By Ahmet Abdulaziz ….
The “Brain and Speech” issue was recently discussed in the context of the “Scientific Conversations” event hosted by the Near East University Faculty of Health Sciences.
The Speech and Language Therapist Dr. Seren Düzenli Oztürk, was the main speaker, who discussed the need of understanding and the overall system in which the brain controls language and speech. She emphasised that understanding this function of the brain is very important for early diagnosis of language and speech disorders.
Underlining that the ability to produce an infinite number of sentences with a limited number of grammatical rules is the feature that makes the human speech and language superior to communication systems of other living things. Speech and Language Therapist Dr. Seren Düzenli Oztürk stated that speech sounds, their semantic processing and grammatical rules are coordinated by motor patterns involving brain electrical impulses that can be detected and tracked via electroencephalogram (EEG).
Highlighting that 32-month old babies have the ability to distinguish the difference between regular and irregular sentences, Dr. Oztürk noted that this feature hasn’t been detected in the brain signals of babies who are at risk of linguistic development. Adding that 12 month-old babies are able to match the word-picture and word meanings, Dr. Oztürk stated that scientific data proving this feature can be detected via EEG has been presented.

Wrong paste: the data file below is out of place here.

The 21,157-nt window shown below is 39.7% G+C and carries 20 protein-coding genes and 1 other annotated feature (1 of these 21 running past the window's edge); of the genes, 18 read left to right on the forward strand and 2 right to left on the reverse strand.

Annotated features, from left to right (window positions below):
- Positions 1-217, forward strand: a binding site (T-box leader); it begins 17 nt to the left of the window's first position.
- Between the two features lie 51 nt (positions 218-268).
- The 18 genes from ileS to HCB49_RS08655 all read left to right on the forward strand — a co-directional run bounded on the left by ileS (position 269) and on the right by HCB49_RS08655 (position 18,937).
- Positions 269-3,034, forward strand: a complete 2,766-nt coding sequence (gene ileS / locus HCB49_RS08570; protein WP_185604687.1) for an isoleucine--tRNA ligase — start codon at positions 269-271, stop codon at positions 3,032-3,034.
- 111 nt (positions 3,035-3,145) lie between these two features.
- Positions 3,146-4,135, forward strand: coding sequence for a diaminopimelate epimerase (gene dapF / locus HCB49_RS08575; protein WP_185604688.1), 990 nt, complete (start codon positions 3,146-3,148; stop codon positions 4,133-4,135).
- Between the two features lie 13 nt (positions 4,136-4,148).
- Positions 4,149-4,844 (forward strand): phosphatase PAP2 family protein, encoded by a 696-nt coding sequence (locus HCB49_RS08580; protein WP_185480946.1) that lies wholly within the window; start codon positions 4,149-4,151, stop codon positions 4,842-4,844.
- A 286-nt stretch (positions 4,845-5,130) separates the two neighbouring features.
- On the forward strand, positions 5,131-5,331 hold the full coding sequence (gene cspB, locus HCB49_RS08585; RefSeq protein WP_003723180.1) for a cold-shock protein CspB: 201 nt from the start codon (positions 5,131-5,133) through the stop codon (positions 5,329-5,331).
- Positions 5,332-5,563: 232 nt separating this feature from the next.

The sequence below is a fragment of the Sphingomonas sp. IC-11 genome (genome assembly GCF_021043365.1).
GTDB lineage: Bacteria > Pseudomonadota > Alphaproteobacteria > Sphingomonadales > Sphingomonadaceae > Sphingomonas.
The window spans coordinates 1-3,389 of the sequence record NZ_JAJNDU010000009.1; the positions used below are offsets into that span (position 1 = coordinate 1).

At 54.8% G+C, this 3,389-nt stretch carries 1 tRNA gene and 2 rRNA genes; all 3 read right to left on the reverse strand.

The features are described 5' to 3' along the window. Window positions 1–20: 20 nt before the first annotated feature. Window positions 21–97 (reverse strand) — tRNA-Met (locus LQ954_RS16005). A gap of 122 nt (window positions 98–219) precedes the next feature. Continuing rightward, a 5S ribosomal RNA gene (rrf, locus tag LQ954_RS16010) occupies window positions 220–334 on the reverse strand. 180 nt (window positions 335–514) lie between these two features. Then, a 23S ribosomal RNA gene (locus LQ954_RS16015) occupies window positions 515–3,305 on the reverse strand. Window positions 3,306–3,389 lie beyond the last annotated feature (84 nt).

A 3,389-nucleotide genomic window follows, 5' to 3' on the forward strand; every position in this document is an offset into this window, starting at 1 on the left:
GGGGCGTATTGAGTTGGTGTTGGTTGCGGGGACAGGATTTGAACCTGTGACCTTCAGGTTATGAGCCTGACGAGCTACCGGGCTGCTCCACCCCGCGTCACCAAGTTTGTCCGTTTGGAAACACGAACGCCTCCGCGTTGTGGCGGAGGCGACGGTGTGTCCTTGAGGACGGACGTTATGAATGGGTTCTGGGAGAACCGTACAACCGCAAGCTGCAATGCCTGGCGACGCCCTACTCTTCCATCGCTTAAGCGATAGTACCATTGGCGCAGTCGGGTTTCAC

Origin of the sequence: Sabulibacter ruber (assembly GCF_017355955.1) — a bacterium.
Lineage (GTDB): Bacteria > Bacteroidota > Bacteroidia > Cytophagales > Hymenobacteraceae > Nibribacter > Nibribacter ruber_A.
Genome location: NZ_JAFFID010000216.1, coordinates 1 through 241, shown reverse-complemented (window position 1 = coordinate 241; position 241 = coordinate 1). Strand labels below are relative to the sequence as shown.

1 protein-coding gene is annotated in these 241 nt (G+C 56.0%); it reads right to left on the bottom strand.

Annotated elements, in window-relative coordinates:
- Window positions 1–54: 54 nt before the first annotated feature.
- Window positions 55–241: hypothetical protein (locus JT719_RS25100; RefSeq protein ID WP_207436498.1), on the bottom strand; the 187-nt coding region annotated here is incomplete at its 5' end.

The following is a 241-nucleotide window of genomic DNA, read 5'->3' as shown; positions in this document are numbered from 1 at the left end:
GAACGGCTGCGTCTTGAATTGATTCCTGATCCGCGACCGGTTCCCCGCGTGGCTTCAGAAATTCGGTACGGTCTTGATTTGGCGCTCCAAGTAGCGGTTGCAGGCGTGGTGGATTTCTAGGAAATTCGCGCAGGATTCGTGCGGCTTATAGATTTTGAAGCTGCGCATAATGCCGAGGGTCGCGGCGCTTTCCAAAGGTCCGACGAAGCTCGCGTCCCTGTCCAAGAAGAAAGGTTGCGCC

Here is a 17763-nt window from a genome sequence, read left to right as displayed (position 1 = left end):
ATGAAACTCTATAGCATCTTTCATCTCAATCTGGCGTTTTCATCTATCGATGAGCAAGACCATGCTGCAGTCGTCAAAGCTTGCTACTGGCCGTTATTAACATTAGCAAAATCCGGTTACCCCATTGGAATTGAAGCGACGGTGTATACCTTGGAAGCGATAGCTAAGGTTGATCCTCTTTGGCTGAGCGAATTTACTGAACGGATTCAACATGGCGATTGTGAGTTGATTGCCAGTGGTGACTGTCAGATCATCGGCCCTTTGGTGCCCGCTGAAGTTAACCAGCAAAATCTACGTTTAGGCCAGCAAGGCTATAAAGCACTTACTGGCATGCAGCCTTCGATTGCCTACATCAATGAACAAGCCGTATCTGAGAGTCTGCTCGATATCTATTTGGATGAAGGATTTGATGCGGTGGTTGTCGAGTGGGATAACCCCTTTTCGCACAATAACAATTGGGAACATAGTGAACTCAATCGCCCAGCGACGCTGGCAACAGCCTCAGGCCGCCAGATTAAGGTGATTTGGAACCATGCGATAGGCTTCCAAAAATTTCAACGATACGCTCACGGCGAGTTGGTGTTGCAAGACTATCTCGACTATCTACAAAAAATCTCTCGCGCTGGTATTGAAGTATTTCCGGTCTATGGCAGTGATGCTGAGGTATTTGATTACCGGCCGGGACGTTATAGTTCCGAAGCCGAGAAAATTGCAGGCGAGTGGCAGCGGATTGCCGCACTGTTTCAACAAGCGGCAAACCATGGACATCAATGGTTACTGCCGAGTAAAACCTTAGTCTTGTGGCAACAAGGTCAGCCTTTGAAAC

Drawing attention that the Swiss linguist Ferdinand de Saussure, known as the founder of modern linguistics, defined language as the “System of Systems”, Dr. Oztürk stated that the speech and language processing system in the human brain was a very complex system that had not been completely understood yet. “Early diagnosis in the functioning disorders (language and speech disorders) of such a complex system is of great importance” she said.
The session was attended by vice Rector Associate Professor Mustafa Kurt, Faculty of Health Sciences Founding Dean Professor Sevinç Yücecan, faculty members, and a large group of students of Near East University.